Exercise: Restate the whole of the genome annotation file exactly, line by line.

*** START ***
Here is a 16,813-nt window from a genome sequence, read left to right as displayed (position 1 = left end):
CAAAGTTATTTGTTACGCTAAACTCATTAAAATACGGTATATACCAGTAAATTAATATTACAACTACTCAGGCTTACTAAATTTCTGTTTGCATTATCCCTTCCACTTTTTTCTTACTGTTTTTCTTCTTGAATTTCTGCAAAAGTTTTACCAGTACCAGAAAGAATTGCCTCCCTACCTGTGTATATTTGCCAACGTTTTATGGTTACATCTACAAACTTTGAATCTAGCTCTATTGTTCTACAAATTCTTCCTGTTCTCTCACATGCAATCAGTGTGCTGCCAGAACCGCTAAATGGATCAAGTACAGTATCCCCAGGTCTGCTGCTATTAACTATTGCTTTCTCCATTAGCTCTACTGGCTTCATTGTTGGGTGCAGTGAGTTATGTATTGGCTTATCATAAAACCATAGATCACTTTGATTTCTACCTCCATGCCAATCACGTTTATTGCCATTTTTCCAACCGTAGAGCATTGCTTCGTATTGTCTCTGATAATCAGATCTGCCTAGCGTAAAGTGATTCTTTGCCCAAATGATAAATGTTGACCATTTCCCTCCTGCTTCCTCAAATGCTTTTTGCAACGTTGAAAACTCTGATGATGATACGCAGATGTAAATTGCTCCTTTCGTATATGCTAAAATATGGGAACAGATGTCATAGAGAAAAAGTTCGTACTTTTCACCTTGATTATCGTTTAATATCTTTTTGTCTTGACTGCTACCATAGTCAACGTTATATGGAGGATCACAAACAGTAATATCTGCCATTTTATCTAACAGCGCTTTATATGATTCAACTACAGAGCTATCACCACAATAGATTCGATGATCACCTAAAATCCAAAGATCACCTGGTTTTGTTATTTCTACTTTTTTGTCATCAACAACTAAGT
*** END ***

Here is a 16,813-nt window from a genome sequence, read left to right as displayed (position 1 = left end):
CAAAGTTATTTGTTACGCTAAACTCATTAAAATACGGTATATACCAGTAAATTAATATTACAACTACTCAGGCTTACTAAATTTCTGTTTGCATTATCCCTTCCACTTTTTTCTTACTGTTTTTCTTCTTGAATTTCTGCAAAAGTTTTACCAGTACCAGAAAGAATTGCCTCCCTACCTGTGTATATTTGCCAACGTTTTATGGTTACATCTACAAACTTTGAATCTAGCTCTATTGTTCTACAAATTCTTCCTGTTCTCTCACATGCAATCAGTGTGCTGCCAGAACCGCTAAATGGATCAAGTACAGTATCCCCAGGTCTGCTGCTATTAACTATTGCTTTCTCCATTAGCTCTACTGGCTTCATTGTTGGGTGCAGTGAGTTATGTATTGGCTTATCATAAAACCATAGATCACTTTGATTTCTACCTCCATGCCAATCACGTTTATTGCCATTTTTCCAACCGTAGAGCATTGCTTCGTATTGTCTCTGATAATCAGATCTGCCTAGCGTAAAGTGATTCTTTGCCCAAATGATAAATGTTGACCATTTCCCTCCTGCTTCCTCAAATGCTTTTTGCAACGTTGAAAACTCTGATGATGATACGCAGATGTAAATTGCTCCTTTCGTATATGCTAAAATATGGGAACAGATGTCATAGAGAAAAAGTTCGTACTTTTCACCTTGATTATCGTTTAATATCTTTTTGTCTTGACTGCTACCATAGTCAACGTTATATGGAGGATCACAAACAGTAATATCTGCCATTTTATCTAACAGCGCTTTATATGATTCAACTACAGAGCTATCACCACAATAGATTCGATGATCACCTAAAATCCAAAGATCACCTGGTTTTGTTATTTCTACTTTTTTGTCATCAACAACTAAGT